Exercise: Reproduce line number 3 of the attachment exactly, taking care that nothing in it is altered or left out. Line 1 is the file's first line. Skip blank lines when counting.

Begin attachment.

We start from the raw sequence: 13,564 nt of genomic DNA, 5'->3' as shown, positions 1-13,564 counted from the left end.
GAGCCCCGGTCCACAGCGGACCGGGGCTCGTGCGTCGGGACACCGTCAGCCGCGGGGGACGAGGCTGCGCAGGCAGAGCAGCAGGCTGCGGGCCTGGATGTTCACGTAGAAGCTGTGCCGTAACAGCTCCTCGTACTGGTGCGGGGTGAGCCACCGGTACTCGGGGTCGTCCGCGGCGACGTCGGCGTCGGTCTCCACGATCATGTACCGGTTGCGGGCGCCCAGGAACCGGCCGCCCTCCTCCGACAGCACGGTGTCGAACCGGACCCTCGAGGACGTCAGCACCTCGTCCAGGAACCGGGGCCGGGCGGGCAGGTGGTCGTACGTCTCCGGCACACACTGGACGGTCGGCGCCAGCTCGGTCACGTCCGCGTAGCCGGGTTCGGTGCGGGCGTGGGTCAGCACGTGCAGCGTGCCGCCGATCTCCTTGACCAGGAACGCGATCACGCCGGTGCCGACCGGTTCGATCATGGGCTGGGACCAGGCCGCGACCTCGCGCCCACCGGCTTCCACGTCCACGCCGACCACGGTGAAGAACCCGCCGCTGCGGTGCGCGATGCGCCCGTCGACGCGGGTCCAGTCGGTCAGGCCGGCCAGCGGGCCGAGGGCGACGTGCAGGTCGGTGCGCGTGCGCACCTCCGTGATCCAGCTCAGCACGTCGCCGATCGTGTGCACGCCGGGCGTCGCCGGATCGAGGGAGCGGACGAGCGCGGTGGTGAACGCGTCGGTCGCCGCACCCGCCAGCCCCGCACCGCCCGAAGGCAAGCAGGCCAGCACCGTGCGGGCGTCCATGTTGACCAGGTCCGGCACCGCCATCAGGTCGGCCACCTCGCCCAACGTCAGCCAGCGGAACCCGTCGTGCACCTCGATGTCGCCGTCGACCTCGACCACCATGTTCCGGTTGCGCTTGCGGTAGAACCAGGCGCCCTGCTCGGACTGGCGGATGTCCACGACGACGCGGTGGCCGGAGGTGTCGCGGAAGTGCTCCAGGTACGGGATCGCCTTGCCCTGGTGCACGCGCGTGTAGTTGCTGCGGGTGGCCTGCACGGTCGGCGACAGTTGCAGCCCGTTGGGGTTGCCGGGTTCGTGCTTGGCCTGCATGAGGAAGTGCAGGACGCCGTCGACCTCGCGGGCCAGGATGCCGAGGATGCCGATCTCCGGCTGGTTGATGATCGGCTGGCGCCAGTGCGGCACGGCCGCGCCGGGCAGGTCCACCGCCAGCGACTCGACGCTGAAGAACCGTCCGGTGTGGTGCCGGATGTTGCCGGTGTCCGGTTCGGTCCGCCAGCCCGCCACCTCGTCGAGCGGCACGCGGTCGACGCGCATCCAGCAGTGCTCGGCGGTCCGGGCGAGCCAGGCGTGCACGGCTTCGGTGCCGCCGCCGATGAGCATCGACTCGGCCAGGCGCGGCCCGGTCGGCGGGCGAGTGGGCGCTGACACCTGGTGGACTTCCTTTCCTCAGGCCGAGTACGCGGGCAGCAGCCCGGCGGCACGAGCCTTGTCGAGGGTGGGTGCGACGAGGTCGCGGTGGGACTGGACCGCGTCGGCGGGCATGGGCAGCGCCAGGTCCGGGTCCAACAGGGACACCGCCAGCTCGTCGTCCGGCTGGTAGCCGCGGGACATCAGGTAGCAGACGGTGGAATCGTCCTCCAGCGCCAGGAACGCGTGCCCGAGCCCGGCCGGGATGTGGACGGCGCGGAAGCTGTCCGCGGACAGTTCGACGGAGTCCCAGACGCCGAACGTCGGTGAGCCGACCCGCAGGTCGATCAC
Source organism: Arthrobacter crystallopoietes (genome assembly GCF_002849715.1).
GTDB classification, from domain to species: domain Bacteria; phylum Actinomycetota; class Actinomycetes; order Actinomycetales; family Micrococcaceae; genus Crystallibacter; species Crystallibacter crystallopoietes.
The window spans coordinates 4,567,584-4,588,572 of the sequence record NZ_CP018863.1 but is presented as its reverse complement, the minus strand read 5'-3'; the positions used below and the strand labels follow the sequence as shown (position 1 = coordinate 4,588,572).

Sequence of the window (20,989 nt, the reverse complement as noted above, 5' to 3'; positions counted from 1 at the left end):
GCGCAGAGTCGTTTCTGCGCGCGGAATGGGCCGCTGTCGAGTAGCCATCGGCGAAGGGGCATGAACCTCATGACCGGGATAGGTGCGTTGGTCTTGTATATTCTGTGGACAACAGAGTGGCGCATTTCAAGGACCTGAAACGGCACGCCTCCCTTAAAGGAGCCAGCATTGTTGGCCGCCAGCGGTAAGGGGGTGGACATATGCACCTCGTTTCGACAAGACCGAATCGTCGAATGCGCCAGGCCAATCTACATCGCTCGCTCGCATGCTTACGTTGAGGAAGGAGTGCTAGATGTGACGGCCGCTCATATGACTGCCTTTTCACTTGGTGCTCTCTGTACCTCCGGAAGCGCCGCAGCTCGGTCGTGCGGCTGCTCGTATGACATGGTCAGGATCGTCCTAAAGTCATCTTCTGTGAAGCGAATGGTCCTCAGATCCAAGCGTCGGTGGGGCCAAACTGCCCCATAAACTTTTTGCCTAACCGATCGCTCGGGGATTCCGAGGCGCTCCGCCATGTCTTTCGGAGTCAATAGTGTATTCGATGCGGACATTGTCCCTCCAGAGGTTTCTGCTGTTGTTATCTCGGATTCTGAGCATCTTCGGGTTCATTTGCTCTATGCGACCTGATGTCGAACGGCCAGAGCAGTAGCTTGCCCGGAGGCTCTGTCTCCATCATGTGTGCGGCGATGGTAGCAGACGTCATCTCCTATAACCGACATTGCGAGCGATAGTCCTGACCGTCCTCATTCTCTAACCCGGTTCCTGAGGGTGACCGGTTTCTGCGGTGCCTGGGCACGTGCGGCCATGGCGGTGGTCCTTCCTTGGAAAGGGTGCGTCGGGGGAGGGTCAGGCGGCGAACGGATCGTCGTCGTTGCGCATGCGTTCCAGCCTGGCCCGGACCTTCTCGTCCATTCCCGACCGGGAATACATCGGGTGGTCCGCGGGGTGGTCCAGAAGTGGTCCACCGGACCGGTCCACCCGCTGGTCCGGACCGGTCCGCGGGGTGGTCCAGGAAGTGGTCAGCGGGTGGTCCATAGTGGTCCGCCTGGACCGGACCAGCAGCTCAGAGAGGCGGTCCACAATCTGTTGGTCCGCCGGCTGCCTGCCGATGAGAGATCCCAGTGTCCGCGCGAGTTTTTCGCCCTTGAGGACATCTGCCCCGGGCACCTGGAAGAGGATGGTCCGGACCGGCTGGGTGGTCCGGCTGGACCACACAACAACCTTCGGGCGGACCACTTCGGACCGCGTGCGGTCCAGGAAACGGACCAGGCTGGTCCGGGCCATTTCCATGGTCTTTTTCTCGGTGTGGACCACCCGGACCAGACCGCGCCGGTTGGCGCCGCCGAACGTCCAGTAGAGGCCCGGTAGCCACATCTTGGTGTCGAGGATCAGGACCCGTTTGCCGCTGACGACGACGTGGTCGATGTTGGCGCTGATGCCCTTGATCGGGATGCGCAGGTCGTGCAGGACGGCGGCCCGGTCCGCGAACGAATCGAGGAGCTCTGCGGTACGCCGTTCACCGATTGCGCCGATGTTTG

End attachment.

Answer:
Source organism: Arthrobacter crystallopoietes (genome assembly GCF_002849715.1).